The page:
The more esoteric releases include the Criterion release of Roman Polanski’s English-language debut film Repulsion (1965). It’s certainly nice to see Repulsion given the Criterion treatment, but isn’t it time someone brought Polanski’s follow-up film Cul-de-sac (1966) to DVD? After all, Polanski only made Repulsion so he could make Cul-de-sac in the first place.
This week also finds a multi-disc set on the evolution of comedian-director Charley Chase called Becoming Charley Chase. I confess that I know Chase primarily from his two-reeler talkies (and his appearance as Ollie’s jokester brother-in-law in the 1934 Laurel and Hardy feature Sons of the Desert), so I can’t really weigh in on this set. Perhaps Chip Kaufmann will stop by and add his take on this set of silents.
And just in time for the August release of Quentin Tarantino’s Inglourious Basterds (misspellings intentional) we have Enzo G. Castellar’s original exploitation film The Inglorious Bastards (1977) with Bo Svenson and Fred Williamson. This is the film that inspired Tarantino’s new work. I’ve never seen it, but it ought to prove interesting for comparison purposes at the very least.
Notable TV screenings
Once again about the best thing that can be said about the Fox Movie Channel is that they aren’t showing Dunston Checks In, but there are at least signs that their August listings may yet bring us something new. In the meantime, there’s always Turner Classic Movies, which offers at least a few delights this week.
Pre-code musicals TCM, Wednesday, July 29, starting at 8 p.m.
Hips Hips Hooray (1934), Golddiggers of 1933 (1933), Footlight Parade (1933), Fashions of 1934 (1934) and The Good Companions (1932)
A lot of these titles crop up pretty frequently on TCM, but I’m not likely to complain about any showing of Golddiggers of 1933 or Footlight Parade. And both are certainly very much pre-code. The dialogue and the skimpy costumes attest to that. By the middle of 1934 neither film could have been made without significant changes. Footlight Parade even goes so far as to make fun of censorship by giving Hugh Herbert the role of an on-site censor, who offers such useful guidelines as, “You better put brassieres on those dolls,” and insists that a musical number with alley cats can only have kittens if the adult cats are married by a preacher cat. (He also gets caught in a tryst with James Cagney’s faithless fiancée, but he was, of course, only showing her “what you can’t do in Kalamazoo.”) Perhaps the real surprise, though, is the “Shanghai Lil” number with its obvious prostitutes and scenes of chorus girls smoking opium.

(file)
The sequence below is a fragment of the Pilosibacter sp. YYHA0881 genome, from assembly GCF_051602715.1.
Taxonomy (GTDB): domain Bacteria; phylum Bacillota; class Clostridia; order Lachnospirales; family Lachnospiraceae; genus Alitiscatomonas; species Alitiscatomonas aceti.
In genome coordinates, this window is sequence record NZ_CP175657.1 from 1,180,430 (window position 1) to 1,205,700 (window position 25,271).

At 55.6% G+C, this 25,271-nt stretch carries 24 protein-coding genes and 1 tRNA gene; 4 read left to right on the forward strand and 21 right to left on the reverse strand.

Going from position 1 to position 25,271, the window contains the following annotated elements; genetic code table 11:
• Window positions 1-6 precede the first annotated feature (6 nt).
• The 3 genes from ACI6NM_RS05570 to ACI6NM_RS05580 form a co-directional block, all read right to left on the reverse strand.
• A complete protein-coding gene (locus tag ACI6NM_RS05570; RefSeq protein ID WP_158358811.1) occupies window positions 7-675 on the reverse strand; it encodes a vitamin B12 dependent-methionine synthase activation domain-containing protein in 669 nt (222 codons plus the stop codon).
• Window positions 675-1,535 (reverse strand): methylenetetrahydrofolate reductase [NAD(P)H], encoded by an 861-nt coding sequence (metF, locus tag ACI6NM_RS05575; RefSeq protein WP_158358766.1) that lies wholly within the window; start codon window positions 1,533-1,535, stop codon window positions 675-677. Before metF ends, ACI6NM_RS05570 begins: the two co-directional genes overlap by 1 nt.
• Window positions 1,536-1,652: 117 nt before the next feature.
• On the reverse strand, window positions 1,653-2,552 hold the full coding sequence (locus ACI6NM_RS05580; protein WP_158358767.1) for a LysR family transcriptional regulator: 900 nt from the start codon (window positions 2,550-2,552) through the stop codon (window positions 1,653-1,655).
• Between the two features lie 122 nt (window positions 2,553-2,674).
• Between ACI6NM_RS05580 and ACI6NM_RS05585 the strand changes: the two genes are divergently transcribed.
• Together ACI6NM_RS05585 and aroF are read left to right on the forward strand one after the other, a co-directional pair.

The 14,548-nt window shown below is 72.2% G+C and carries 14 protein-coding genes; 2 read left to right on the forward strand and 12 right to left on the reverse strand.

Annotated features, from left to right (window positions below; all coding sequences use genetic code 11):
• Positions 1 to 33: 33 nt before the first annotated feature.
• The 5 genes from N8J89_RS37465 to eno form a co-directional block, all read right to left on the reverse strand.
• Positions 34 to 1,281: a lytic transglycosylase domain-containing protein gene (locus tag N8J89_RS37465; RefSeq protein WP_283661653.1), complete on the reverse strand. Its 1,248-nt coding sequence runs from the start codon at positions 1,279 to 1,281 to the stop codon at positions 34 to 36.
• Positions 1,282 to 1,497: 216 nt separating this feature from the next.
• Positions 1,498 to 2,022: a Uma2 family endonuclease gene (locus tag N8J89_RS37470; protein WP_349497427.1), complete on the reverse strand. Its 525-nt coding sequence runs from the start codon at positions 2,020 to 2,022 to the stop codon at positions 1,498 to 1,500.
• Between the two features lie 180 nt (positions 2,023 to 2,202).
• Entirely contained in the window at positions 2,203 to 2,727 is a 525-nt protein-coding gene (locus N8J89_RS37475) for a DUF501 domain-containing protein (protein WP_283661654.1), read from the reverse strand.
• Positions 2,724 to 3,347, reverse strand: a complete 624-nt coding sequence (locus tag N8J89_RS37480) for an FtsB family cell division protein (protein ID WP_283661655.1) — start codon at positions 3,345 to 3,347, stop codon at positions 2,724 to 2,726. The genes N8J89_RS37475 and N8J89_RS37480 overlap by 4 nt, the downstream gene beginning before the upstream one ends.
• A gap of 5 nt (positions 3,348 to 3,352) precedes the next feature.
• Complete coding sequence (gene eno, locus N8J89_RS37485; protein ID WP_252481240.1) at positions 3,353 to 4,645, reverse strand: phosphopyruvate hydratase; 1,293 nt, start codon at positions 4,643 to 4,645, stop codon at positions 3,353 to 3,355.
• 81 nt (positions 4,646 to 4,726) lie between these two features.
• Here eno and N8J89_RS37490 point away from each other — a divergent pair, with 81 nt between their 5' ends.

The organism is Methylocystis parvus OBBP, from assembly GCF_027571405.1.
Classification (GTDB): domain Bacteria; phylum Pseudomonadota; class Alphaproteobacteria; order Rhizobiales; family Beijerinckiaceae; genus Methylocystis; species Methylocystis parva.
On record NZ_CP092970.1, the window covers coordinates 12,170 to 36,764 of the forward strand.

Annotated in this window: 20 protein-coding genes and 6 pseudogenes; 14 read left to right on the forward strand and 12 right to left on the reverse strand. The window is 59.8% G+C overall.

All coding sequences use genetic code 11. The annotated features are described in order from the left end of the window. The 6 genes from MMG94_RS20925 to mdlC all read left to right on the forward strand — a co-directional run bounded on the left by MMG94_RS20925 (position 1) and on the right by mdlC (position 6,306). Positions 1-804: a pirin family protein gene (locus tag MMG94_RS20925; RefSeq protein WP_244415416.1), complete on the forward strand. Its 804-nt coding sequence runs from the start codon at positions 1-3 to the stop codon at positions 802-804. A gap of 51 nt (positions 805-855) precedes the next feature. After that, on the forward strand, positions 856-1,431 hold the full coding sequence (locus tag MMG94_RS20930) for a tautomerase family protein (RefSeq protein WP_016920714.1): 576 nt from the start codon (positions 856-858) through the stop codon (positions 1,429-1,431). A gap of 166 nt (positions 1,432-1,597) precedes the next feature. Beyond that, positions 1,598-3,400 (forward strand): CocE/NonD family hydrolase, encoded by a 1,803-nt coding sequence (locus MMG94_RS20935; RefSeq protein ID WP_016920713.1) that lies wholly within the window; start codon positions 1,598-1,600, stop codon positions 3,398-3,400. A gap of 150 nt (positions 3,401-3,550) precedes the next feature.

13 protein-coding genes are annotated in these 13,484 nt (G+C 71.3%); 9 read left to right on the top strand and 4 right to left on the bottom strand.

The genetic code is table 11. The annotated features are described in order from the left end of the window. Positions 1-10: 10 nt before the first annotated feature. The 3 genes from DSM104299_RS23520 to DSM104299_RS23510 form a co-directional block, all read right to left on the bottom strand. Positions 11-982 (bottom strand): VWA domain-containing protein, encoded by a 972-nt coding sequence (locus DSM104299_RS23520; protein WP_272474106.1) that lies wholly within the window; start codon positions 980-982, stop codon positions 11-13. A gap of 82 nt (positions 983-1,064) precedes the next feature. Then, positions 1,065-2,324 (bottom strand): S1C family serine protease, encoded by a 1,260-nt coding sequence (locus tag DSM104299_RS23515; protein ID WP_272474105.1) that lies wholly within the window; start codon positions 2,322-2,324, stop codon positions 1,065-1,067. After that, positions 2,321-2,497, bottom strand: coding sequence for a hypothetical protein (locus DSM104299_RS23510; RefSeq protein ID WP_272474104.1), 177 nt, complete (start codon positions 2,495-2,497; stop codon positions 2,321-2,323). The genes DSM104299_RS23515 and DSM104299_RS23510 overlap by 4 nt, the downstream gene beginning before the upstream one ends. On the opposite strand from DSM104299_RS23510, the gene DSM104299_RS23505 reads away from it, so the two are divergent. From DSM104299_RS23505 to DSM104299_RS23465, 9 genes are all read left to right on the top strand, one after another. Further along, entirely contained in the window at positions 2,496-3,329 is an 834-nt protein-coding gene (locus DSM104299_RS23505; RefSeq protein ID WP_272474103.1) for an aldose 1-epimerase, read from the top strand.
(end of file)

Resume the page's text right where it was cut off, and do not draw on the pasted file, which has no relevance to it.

The most interesting aspect of this set, however, is the appearance of Victor Saville’s The Good Companions with Jessie Matthews, Edmund Gwenn (yes, Kris Kringle from the 1947 Miracle on 34th Street) and a very young John Gielgud. You’ve probably never heard of this film, which to the best of my knowledge has never shown up on TCM. Actually, it’s never turned up anywhere within range of me—and I’ve been looking for it for at least 30 years. It showing up here is the sort of thing that keeps hardcore cineastes carefully scouring movie listings.
The Good Companions is based on a once very popular novel by British writer J.B. Priestley. It was in fact the most popular book the prolific Priestley ever wrote. Priestley himself found it something of an albatross since, as he put it, “I’ve spent my life being criticized by some for never writing anything else like it, and being criticized by others for having written it in the first place.” It’s actually a very charming comic novel about a traveling group of players called the Dinky Doos. And it’s not without literary merit—especially in terms of structure—but it’s very much a crowd-pleaser affair. As indicated, I’ve never seen the film (nor the 1957 remake of it). I assure you, however, that I will be watching Wednesday night at 2:30 a.m. (that’s Wednesday night into Thursday morning, working on TV Guide time) when it shows.
Twentieth Century TCM, Thursday, July 30, 7:15 a.m.
The legendary John Barrymore teams with the equally legendary (after this film) Carole Lombard in this 1934 Howard Hawks film about an egomaniac Broadway producer and his rocky romance with the star he created—and lost due to his overbearing jealousy. There may be funnier films, but I’m hard-pressed to think of one. It starts a little slowly, but the payoff more than makes it worthwhile. I’ve seen this several times with audiences at rep house screenings, and it’s always the same—mild amusement up to the point that we see the chalk marks Barrymore has laid down on the floor to show Lombard how to move through the play they’re rehearsing. From there, it’s solid laughs all the way. Both stars are at their very best. As film historian John Baxter once wrote, “with this one performance Barrymore justifies his immense reputation.”